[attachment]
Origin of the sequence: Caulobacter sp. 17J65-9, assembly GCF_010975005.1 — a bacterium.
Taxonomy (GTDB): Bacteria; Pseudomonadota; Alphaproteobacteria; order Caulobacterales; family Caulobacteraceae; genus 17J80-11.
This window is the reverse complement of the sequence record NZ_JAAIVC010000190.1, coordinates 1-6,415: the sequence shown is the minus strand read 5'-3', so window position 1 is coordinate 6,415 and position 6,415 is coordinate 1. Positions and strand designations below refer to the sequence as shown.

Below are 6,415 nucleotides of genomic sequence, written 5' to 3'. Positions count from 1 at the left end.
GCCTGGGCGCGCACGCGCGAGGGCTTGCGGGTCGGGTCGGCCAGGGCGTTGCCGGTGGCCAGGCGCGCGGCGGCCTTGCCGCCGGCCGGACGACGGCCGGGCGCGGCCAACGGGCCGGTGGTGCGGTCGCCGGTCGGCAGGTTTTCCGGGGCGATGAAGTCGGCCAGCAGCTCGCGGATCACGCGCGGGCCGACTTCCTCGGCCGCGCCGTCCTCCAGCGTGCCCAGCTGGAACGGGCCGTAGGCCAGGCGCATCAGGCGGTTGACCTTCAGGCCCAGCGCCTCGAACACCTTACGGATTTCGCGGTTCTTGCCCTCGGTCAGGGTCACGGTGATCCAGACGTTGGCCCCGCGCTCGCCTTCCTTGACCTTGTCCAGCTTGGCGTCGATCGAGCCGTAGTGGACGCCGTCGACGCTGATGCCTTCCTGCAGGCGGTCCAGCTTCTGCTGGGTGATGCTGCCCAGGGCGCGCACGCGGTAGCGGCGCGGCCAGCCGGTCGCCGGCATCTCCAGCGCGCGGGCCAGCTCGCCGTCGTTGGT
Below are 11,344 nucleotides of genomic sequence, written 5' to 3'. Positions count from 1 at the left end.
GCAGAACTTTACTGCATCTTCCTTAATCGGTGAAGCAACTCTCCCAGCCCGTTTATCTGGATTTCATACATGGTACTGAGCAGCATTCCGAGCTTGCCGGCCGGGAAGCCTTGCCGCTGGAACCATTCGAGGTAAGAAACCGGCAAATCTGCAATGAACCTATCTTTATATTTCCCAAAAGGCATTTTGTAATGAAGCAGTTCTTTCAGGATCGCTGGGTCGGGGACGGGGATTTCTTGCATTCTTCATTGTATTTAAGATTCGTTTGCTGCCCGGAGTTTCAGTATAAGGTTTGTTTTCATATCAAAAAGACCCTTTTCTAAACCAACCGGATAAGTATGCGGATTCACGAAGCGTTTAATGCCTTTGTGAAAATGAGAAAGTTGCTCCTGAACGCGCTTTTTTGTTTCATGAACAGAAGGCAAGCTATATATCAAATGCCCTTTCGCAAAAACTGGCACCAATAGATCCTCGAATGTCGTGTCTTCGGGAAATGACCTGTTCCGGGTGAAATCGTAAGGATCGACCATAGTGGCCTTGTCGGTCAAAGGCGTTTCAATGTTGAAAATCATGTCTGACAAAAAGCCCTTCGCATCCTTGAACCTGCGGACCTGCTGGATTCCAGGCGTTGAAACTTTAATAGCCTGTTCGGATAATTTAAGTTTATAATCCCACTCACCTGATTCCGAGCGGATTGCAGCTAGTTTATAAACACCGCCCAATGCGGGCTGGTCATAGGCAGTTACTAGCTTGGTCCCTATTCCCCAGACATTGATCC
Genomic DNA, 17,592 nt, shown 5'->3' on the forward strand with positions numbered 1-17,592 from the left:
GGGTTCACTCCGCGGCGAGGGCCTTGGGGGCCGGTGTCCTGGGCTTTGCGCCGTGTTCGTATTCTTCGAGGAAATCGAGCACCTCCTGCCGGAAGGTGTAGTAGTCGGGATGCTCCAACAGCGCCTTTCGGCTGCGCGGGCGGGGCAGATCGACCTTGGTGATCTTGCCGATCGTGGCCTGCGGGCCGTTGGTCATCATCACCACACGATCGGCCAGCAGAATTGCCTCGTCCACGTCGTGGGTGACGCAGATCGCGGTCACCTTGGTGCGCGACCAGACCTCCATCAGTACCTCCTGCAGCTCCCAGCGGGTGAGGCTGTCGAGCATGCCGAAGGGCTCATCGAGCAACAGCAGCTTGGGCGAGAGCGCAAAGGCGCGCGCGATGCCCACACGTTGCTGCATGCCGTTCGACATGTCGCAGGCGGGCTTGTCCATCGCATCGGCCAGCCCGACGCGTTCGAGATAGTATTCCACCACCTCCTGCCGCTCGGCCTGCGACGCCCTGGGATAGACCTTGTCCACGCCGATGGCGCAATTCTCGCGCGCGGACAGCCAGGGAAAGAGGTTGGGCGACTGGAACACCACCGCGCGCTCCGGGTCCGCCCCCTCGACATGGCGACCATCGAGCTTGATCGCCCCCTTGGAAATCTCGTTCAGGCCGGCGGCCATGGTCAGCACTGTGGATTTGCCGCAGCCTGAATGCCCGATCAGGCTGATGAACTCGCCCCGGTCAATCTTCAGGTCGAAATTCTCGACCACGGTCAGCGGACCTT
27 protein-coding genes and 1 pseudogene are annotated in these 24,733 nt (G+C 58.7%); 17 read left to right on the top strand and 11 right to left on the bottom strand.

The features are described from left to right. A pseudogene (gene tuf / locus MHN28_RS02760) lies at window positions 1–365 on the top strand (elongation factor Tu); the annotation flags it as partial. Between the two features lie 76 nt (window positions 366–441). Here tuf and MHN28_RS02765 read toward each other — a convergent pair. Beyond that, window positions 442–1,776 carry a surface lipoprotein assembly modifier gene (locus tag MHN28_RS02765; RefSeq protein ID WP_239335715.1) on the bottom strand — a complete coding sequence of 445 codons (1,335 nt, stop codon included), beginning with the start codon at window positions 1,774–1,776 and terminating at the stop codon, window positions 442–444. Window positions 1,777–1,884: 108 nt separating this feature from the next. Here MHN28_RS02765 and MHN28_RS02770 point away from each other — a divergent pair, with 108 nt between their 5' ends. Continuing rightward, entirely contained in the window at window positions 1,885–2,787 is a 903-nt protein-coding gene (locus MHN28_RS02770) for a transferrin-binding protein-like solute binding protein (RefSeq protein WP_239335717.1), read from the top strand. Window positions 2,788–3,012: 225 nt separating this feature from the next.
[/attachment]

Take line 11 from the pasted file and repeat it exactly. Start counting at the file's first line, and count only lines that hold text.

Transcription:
The features are described from left to right. A pseudogene (gene tuf / locus MHN28_RS02760) lies at window positions 1–365 on the top strand (elongation factor Tu); the annotation flags it as partial. Between the two features lie 76 nt (window positions 366–441). Here tuf and MHN28_RS02765 read toward each other — a convergent pair. Beyond that, window positions 442–1,776 carry a surface lipoprotein assembly modifier gene (locus tag MHN28_RS02765; RefSeq protein ID WP_239335715.1) on the bottom strand — a complete coding sequence of 445 codons (1,335 nt, stop codon included), beginning with the start codon at window positions 1,774–1,776 and terminating at the stop codon, window positions 442–444. Window positions 1,777–1,884: 108 nt separating this feature from the next. Here MHN28_RS02765 and MHN28_RS02770 point away from each other — a divergent pair, with 108 nt between their 5' ends. Continuing rightward, entirely contained in the window at window positions 1,885–2,787 is a 903-nt protein-coding gene (locus MHN28_RS02770) for a transferrin-binding protein-like solute binding protein (RefSeq protein WP_239335717.1), read from the top strand. Window positions 2,788–3,012: 225 nt separating this feature from the next.